Cablegate: Civil Society Activists Spend Christmas in Jail

DE RUEHNR #2706 3651012
O R 311012Z DEC 09



E.O. 12958: N/A
SUBJECT: Civil Society Activists Spend Christmas in Jail

1. (SBU) Police arrested twenty-two members of Bunge la Mwananchi
(The "People's Parliament" in Swahili) on December 24, 2009. The
Bunge members were holding a peaceful demonstration to call for the
resignation of Minister of Education Sam Ongeri, who has been
implicated in a recent scandal involving the theft of
donor-provided education funds. The activists were charged by the
police with unlawful assembly, and taken to the Kibera Law Courts
where the magistrate dismissed the case as Bunge la Mwananchi had
filed the required notice of intent to demonstrate with the police
on December 22 (Note: the police have stated that they asked the
Bunge members not to demonstrate on Christmas eve. End note.).

2. (SBU) The police did not release the activists as directed by
the court, and instead returned the Bunge members to Nairobi's
Central Police Station. On the morning of December 26, the lawyer
for Bunge la Mwananchi called the Ambassador and poloff alleging
that the activists were being detained illegally, had been denied
food and water while in custody, and that two elderly women among
the detainees were suffering from medical problems. According to
Bunge chairman George Nyongesa, who was among those being held, one
of the senior officers in charge of the station directed that the
activists be treated "like prisoners." The Bunge members were then
stripped of their shoes and socks, were placed in a cell next to
the common toilets, and were periodically denied water and access
to the latrines. Two of the detainees were allegedly beaten on
Christmas night. Three elderly women suffering from medical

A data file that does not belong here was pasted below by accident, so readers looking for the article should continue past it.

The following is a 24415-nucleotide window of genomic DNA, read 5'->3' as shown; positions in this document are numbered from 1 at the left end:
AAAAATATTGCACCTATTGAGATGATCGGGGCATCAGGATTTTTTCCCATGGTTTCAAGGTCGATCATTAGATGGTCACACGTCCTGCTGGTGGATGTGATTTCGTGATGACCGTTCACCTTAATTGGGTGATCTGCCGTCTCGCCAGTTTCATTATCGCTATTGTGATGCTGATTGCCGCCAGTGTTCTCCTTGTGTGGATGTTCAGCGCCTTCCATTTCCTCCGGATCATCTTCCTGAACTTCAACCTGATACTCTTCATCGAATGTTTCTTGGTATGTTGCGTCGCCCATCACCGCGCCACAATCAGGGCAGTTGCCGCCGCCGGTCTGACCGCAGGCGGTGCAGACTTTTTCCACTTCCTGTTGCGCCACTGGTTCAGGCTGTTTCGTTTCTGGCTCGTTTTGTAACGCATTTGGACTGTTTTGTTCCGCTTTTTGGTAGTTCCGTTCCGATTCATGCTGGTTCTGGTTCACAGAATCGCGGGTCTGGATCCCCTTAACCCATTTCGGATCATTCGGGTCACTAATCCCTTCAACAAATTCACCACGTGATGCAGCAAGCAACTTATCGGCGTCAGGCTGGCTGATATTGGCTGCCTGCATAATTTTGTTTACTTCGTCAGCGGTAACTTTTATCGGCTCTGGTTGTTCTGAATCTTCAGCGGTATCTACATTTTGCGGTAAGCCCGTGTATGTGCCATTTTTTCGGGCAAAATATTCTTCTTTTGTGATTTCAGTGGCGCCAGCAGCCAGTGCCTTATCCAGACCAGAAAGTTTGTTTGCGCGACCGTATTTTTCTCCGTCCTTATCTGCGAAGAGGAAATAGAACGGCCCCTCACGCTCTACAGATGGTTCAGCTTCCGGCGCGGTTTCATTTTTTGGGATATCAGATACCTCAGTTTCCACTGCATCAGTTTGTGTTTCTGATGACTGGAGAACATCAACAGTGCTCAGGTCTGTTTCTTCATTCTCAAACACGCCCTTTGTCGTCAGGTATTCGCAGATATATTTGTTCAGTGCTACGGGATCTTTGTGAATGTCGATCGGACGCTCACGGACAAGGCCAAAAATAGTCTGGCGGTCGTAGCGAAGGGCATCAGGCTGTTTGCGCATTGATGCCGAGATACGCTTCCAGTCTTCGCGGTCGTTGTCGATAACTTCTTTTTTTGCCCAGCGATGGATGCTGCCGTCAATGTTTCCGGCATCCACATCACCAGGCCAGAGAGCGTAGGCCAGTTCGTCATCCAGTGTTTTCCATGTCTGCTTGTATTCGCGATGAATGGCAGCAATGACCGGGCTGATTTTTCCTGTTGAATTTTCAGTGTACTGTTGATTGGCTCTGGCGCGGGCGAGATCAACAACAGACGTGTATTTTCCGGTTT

problems were at first denied access to medical care; following a
hospital visit police confiscated their prescribed medication.

3. (SBU) Calls from poloff to the commanding officer at the
Central Police Station confirmed that the activists were being held
without charge. Kenya Police Service Commissioner Mathew Iteere
subsequently told the deputy director of the Kenya National
Commission on Human Rights Hassan Omar Hassan that the original
charge sheet had been filled out by an illiterate police officer,
and that the Bunge members would be held until Monday, December 28
when revised charges would be filed. Both the commanding officer
at the Central Police Station and Police Commissioner Iteere
refused to release the activists, despite the lack of charges and
court-ordered release.

4. (SBU) The Bunge members were finally released on bail in the
afternoon of December 26 following a call from the Ambassador to
Minister for Internal Security George Saitoti.

5. (SBU) The activists appeared in court again on December 28 to
answer a revised police charge of unlawful assembly. The police
prosecutor is utilizing a 1930s-era colonial statute which
criminalizes any gathering of more than three people without
specific police approval. Lawyers for Bunge la Mwananchi plan to
appeal the constitutionality of the statute to the High Court;
trial for the activists has been set for February 22.

6. (SBU) Comment: The Christmas eve arrest of Bunge la Mwananchi
activists is the most recent episode in a long history of
government harassment of the group. Political leaders are
sensitive to the group's success in mobilizing low income casual
laborers to demonstrate against government impunity. Throughout
the year, Bunge members have reported to the Embassy credible
allegations of arrest, abductions, and intimidation at the hands of
the police; the police point to occasional instances of violence as
justification for repressing the group's activities. Police
determination to prosecute the December 24 march-which was by all
accounts peaceful-is likely driven by a vendetta against political
activist Omkoiti Omtata who has been particularly outspoken against
government corruption. Post will continue to follow this case
closely and urge the government to drop its prosecution of what was
clearly a peaceful exercise of Bunge's rights to free speech and
assembly. End comment.

© Scoop Media

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